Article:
Marilyn Spivack: Be Patient but Hopeful After a Brain Injury

It's very easy to become discouraged, to become depressed at the speed of recovery after brain injury, whether it's mild, moderate, or severe. You cannot see this injury, and the more mild, so to speak, which is not mild-- In other words, if you're not left with a physical disability and you look terrific, people are very apt to say, "What's wrong with you?" "Get a life. Move on." People who know you well--your family, your close friends, your employer, your coworkers--may know that you are not quite the person you were prior to that event. They all have to be educated and informed, and, most of all, the individual needs to be informed that this is a slow recovery and to seek help. You can't do this alone. But it's not a broken bone that will heal in a matter of weeks. It's a bruised brain that takes a long time to heal. And the more severe, the longer the time.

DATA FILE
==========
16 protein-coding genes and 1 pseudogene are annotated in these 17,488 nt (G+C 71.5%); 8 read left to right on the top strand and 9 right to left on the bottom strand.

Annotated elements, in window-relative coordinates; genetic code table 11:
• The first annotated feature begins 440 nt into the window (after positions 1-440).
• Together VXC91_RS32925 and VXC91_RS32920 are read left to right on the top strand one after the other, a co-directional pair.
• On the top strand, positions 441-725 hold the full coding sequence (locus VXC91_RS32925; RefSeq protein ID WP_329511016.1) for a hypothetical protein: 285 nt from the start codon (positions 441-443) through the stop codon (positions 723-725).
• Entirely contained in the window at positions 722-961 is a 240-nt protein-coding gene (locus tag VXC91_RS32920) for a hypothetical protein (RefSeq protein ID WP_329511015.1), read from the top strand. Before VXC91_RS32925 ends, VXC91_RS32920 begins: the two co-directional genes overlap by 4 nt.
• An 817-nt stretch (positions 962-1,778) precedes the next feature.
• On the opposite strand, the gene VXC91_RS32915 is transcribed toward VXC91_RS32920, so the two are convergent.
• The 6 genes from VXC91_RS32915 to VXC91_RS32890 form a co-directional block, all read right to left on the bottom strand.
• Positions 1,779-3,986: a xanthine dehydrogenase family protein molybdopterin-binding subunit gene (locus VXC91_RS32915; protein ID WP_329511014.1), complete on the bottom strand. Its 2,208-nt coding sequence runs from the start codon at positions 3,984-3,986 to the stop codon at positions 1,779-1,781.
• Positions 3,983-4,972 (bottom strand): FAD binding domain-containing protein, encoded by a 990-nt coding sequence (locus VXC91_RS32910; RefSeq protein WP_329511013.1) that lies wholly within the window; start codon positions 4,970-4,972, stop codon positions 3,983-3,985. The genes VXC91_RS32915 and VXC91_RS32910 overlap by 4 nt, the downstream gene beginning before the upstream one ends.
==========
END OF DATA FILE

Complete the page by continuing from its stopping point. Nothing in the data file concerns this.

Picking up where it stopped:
It is easy for people with TBI and their families to become discouraged or depressed at what seems like a very slow rate of recovery. But a bruised brain needs time to heal.

Marilyn Spivack

Marilyn Price Spivack is the neurotrauma outreach coordinator at Spaulding Rehabilitation Hospital in Boston. She is the co-founder and past president of the National Head Injury Foundation, now known as the Brain Injury Association of America. Her daughter sustained a severe TBI in 1975.

Posted on BrainLine August 28, 2012.

Produced by Krystal Klingenberg, Justin Rhodes, and Jared Schaubert, BrainLine.